The National Football League (NFL) is the United States’ most-watched professional sports league. It has entertained Americans for generations. In fact, some might say that American football culture has become so institutionalized that it constitutes an inseparable part of the American way of life. But, in light of the tumultuous political climate, this popular institution has found itself neck-deep in a political rabbit’s hole, dating back centuries, which begs the question: who holds power, the state or the individual?
In August 2016, the San Francisco 49ers hosted the Green Bay Packers in a regulation game during the league’s preseason. In line with tradition, the game opened with the national anthem. In the stands and on the field, attendees and athletes alike stood, but not Colin Kaepernick, the 49er’s quarterback. He instead took his seat on the bench.
Kaepernick was not injured, but he still had a reason to sit down. He was defying convention in order to protest the unequal treatment of minorities by law enforcement agencies across the country. At the time (and still now), the issue was at the heart of a national conversation. In an interview with NFL Media, Kaepernick explained:
I was not going to stand up to show pride in a flag for a country that oppresses black people and people of color.
Over the past few years, the United States has seen a dramatic rise in local law enforcement agencies using excessive force against African-Americans, Latinos, and other People of Color. Agencies have illegally detained individuals; used force to pin them down; and disproportionately discharged firearms, sometimes fatally, against dark-skinned Americans. But to what end? Keeping aside the narratives put forth by various news outlets, the question boils down to a universal phenomenon: power.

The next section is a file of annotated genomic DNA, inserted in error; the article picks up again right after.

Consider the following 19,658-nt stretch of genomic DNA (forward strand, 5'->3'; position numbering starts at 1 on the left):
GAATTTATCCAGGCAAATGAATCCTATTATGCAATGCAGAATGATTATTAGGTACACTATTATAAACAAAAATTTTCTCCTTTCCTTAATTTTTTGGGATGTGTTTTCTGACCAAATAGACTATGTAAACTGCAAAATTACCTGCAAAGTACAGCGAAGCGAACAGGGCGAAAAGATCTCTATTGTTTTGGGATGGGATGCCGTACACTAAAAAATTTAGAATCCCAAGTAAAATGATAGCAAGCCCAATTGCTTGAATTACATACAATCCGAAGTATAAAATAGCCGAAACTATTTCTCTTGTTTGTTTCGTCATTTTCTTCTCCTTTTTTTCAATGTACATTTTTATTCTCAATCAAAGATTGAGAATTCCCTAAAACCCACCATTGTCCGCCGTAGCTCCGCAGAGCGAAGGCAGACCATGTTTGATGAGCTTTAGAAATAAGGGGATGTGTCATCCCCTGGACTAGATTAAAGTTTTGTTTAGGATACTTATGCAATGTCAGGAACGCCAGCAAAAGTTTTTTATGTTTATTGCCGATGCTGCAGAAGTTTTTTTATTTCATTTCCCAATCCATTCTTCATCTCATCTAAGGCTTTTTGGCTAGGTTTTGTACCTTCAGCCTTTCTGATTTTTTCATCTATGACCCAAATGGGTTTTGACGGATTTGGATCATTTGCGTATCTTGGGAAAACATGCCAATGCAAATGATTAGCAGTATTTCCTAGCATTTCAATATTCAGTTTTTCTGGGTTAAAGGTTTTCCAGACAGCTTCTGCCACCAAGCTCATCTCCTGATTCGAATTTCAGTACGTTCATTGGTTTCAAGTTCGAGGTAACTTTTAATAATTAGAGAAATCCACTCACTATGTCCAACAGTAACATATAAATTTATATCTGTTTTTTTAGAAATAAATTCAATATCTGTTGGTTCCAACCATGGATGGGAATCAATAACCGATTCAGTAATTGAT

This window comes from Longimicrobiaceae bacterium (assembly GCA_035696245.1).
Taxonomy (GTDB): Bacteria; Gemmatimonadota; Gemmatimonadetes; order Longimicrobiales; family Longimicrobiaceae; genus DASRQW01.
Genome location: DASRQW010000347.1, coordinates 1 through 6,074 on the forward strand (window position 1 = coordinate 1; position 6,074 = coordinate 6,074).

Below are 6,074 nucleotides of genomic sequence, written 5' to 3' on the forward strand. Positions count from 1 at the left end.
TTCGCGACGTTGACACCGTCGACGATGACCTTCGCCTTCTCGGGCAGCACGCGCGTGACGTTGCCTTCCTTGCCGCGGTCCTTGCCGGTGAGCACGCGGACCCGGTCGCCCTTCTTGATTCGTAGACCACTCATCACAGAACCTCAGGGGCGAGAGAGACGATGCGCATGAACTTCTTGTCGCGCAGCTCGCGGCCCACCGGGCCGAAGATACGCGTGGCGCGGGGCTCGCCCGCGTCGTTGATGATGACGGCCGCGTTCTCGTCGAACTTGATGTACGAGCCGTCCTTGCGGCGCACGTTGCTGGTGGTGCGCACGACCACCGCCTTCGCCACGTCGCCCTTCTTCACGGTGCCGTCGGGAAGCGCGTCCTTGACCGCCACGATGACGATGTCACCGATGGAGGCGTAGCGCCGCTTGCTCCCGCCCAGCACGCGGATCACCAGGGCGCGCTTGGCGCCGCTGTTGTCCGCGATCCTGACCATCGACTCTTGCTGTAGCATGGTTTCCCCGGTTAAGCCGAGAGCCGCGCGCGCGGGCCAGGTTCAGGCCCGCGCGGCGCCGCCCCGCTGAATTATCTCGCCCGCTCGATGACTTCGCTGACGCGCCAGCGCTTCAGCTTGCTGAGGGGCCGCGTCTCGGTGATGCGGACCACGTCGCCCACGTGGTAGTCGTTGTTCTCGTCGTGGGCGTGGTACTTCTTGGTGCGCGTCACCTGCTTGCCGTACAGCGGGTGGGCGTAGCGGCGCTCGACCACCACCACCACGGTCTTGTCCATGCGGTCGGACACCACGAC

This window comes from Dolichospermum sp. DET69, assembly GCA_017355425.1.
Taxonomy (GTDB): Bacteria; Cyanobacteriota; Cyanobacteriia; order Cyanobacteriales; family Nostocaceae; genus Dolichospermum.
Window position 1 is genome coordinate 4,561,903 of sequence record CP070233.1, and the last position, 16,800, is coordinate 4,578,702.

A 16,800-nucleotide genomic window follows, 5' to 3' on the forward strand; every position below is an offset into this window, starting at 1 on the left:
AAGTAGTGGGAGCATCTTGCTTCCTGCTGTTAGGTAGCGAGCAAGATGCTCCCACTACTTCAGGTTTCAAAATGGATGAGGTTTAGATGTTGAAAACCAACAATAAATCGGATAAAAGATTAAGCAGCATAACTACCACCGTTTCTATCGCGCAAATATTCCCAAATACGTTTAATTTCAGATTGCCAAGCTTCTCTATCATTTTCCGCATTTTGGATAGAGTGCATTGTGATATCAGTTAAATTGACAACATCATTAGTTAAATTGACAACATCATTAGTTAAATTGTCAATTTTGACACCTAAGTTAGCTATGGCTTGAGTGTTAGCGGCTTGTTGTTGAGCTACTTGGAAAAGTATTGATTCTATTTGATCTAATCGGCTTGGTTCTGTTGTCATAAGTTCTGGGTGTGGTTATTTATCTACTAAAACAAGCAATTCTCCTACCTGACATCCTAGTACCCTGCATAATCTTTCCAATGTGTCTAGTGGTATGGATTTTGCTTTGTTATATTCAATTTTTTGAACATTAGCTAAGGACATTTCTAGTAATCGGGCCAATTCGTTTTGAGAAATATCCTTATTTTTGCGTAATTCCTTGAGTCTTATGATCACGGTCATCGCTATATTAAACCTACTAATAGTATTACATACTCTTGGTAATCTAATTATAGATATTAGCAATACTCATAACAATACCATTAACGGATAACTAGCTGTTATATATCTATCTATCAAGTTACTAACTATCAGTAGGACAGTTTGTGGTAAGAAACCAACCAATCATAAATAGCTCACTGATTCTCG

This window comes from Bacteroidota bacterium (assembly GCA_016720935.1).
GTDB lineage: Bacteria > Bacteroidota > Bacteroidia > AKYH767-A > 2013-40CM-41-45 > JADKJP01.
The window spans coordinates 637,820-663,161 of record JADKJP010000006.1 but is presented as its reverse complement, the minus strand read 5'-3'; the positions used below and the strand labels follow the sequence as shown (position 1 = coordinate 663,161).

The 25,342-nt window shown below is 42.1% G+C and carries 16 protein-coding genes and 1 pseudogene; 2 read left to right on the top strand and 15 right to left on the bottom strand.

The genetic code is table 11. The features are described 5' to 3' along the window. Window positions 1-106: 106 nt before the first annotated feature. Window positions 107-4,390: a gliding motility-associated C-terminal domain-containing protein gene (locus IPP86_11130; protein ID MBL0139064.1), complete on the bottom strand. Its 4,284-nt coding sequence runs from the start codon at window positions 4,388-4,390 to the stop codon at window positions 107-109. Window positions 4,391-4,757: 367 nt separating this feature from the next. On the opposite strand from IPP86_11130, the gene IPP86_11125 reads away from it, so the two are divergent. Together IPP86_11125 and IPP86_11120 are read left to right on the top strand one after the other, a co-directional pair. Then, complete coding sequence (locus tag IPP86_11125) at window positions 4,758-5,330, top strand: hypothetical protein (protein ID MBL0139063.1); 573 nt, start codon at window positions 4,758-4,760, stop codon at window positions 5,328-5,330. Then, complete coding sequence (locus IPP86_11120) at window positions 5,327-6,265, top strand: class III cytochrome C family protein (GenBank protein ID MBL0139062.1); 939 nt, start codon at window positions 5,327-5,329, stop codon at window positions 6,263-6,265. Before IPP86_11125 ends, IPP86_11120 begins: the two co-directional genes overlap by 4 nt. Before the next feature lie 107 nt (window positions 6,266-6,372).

Activists often use popular team sports as springboards for movements because they know people are watching. The NFL and the National Basketball Association are two major sports leagues in the US in which a majority of players come from minority racial and ethnic communities. These leagues are likely the only national institutions which have given individuals from minority communities a new identity that successfully breaks pre-existing racial stereotypes. National leagues like the NFL represent a collective effort for the benefit of the whole community, and true to its role as an integral social institution, it can be a setting to defend civil rights. When the state fails to protect the rights of its citizens, the citizens must defend their own, defying the wishes of the state if necessary. If the individual chooses the NFL as a place to protest gross violations of citizens’ rights, it is because minority communities acknowledge the importance of the forum and the power it yields to bringing about positive change in the country.After last year’s developments, many conservative Republicans bayed for Kaepernick’s blood, highlighting his supposed “disrespect” for the flag and members of the armed forces. (Kaepernick denies any personal hatred for either the flag or the military.)